History of
Tsawaayuus

In 1985, a group of ladies had a dream of building a safe home for Native Elders which would also hire Native employees to look after the Elders.

The ladies who had the vision of a home for elders participated in tag days, had bake sales, hosted bingos and sponsored raffles. This small group of very diligent workers continued fund raising for many years.

The United Native Nation’s (UNN) local was a driving force behind the project. Planning meetings took place once a month with provincial and federal government representatives as well as other agencies.

The UNN raised $75,000 over 4 years. A grant for $100,000 was received from the First Citizen Fund and $75,000 was received from the Native Economic Development Corporation.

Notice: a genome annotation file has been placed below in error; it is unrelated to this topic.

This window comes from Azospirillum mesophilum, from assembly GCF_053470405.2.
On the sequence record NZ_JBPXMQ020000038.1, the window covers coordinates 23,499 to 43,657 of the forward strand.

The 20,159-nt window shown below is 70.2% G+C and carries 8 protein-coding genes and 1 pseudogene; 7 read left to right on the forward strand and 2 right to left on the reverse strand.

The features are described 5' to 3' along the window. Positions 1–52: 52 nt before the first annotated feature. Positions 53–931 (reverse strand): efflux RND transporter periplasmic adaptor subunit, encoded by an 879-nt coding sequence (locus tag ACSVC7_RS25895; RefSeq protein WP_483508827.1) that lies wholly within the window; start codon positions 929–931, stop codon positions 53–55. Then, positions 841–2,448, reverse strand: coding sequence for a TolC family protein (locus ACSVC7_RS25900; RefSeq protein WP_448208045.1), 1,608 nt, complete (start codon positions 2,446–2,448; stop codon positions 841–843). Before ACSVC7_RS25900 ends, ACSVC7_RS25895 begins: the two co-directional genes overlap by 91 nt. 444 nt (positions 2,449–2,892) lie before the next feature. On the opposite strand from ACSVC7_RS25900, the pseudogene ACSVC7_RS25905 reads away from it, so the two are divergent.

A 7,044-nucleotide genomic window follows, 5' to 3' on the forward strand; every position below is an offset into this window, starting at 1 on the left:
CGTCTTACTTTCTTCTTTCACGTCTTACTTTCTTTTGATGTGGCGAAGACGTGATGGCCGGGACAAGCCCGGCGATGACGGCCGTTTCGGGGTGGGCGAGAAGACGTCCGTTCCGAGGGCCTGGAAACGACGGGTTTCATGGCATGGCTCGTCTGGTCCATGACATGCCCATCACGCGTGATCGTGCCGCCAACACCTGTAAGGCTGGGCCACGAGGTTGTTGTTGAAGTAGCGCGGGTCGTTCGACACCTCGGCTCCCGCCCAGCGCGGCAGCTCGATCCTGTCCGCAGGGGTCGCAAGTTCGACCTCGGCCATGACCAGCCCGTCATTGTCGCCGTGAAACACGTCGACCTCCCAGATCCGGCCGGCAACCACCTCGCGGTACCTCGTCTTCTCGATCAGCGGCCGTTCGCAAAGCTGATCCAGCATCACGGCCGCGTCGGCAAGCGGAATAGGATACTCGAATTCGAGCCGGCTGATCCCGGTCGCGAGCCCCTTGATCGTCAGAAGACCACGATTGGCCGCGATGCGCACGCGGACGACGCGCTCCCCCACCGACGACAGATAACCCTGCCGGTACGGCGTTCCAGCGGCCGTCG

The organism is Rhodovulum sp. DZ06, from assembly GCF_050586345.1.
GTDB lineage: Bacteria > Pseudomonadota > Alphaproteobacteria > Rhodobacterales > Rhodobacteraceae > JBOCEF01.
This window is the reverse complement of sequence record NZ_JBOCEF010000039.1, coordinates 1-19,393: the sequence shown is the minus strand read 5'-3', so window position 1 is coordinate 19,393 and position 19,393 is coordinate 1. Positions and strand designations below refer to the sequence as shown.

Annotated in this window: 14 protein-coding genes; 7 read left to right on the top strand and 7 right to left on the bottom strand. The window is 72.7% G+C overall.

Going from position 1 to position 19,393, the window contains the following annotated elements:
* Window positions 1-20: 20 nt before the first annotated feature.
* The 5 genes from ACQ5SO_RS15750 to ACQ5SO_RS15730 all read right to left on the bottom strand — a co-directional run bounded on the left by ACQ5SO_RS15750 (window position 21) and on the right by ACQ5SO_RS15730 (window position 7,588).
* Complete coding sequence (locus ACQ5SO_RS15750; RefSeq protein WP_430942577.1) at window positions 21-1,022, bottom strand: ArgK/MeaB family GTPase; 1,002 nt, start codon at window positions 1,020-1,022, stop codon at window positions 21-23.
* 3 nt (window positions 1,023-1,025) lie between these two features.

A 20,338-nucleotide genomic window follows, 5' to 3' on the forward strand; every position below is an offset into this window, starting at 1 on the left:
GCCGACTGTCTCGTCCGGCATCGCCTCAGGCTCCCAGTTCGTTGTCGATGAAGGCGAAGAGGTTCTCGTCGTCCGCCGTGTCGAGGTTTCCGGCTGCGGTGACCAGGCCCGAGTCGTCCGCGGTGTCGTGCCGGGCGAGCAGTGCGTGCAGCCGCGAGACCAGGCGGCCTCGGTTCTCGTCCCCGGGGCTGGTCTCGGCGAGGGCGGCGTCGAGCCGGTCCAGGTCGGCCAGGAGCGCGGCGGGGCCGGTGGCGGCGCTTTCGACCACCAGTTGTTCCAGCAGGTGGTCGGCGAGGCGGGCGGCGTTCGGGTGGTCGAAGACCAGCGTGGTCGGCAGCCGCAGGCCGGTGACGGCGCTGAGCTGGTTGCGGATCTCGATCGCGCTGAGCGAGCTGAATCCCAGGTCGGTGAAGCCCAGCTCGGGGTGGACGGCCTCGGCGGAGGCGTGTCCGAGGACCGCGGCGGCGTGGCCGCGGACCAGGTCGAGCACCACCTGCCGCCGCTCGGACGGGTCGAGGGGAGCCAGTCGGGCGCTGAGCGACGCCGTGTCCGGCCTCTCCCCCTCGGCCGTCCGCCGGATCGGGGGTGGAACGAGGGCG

In 1989, the BC Ministry of Health announced there would be 100 long-term care beds allocated to Port Alberni. Dave Haggard was a key figure in securing 30 beds for the new Native Elders Home. Otherwise, all of the one hundred beds would have been allocated to another agency.

In 1990 the ground was broken at our facility site on Russell Place and in 1992 Tsawaayuus (Rainbow Gardens) opened its doors.

The first resident to live in the facility was Joshua Edgar from Dididaht. He was 99 years old.